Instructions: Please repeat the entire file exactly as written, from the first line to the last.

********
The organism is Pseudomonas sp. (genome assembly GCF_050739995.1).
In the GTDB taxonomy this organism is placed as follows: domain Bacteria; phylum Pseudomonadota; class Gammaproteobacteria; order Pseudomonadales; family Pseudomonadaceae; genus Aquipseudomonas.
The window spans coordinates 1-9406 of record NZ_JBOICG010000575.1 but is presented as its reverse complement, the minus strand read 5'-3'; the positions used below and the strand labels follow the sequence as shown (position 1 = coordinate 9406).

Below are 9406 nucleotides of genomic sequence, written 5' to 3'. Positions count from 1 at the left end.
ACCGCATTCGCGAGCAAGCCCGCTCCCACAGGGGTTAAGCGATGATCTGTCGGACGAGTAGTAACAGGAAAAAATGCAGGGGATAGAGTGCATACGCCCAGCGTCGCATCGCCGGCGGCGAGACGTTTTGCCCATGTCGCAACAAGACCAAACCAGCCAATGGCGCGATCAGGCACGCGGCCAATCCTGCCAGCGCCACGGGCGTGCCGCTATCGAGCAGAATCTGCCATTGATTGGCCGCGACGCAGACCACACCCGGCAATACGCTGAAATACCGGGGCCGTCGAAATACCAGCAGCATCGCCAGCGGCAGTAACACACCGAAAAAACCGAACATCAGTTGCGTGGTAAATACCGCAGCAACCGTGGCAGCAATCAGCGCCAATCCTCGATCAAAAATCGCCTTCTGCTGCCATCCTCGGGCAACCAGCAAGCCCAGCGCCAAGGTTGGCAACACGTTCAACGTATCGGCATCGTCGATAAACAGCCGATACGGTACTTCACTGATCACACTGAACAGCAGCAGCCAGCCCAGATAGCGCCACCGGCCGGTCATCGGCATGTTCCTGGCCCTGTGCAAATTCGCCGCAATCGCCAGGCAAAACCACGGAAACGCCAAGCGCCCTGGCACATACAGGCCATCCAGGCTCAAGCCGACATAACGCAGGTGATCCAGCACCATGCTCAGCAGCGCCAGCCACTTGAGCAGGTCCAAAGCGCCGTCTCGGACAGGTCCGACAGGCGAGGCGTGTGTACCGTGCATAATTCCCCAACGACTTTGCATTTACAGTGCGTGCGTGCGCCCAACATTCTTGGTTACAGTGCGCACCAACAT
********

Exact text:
The organism is Pseudomonas sp. (genome assembly GCF_050739995.1).
In the GTDB taxonomy this organism is placed as follows: domain Bacteria; phylum Pseudomonadota; class Gammaproteobacteria; order Pseudomonadales; family Pseudomonadaceae; genus Aquipseudomonas.
The window spans coordinates 1-9406 of record NZ_JBOICG010000575.1 but is presented as its reverse complement, the minus strand read 5'-3'; the positions used below and the strand labels follow the sequence as shown (position 1 = coordinate 9406).

Below are 9406 nucleotides of genomic sequence, written 5' to 3'. Positions count from 1 at the left end.
ACCGCATTCGCGAGCAAGCCCGCTCCCACAGGGGTTAAGCGATGATCTGTCGGACGAGTAGTAACAGGAAAAAATGCAGGGGATAGAGTGCATACGCCCAGCGTCGCATCGCCGGCGGCGAGACGTTTTGCCCATGTCGCAACAAGACCAAACCAGCCAATGGCGCGATCAGGCACGCGGCCAATCCTGCCAGCGCCACGGGCGTGCCGCTATCGAGCAGAATCTGCCATTGATTGGCCGCGACGCAGACCACACCCGGCAATACGCTGAAATACCGGGGCCGTCGAAATACCAGCAGCATCGCCAGCGGCAGTAACACACCGAAAAAACCGAACATCAGTTGCGTGGTAAATACCGCAGCAACCGTGGCAGCAATCAGCGCCAATCCTCGATCAAAAATCGCCTTCTGCTGCCATCCTCGGGCAACCAGCAAGCCCAGCGCCAAGGTTGGCAACACGTTCAACGTATCGGCATCGTCGATAAACAGCCGATACGGTACTTCACTGATCACACTGAACAGCAGCAGCCAGCCCAGATAGCGCCACCGGCCGGTCATCGGCATGTTCCTGGCCCTGTGCAAATTCGCCGCAATCGCCAGGCAAAACCACGGAAACGCCAAGCGCCCTGGCACATACAGGCCATCCAGGCTCAAGCCGACATAACGCAGGTGATCCAGCACCATGCTCAGCAGCGCCAGCCACTTGAGCAGGTCCAAAGCGCCGTCTCGGACAGGTCCGACAGGCGAGGCGTGTGTACCGTGCATAATTCCCCAACGACTTTGCATTTACAGTGCGTGCGTGCGCCCAACATTCTTGGTTACAGTGCGCACCAACAT